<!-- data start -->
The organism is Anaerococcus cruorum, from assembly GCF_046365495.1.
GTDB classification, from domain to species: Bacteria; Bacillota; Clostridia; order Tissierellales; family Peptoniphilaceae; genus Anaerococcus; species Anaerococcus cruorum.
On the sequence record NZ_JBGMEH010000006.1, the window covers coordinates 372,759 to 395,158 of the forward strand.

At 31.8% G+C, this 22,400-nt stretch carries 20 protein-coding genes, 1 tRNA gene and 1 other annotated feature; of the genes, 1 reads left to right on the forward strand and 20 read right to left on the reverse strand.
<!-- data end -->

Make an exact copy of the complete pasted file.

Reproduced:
The organism is Anaerococcus cruorum, from assembly GCF_046365495.1.
GTDB classification, from domain to species: Bacteria; Bacillota; Clostridia; order Tissierellales; family Peptoniphilaceae; genus Anaerococcus; species Anaerococcus cruorum.
On the sequence record NZ_JBGMEH010000006.1, the window covers coordinates 372,759 to 395,158 of the forward strand.

At 31.8% G+C, this 22,400-nt stretch carries 20 protein-coding genes, 1 tRNA gene and 1 other annotated feature; of the genes, 1 reads left to right on the forward strand and 20 read right to left on the reverse strand.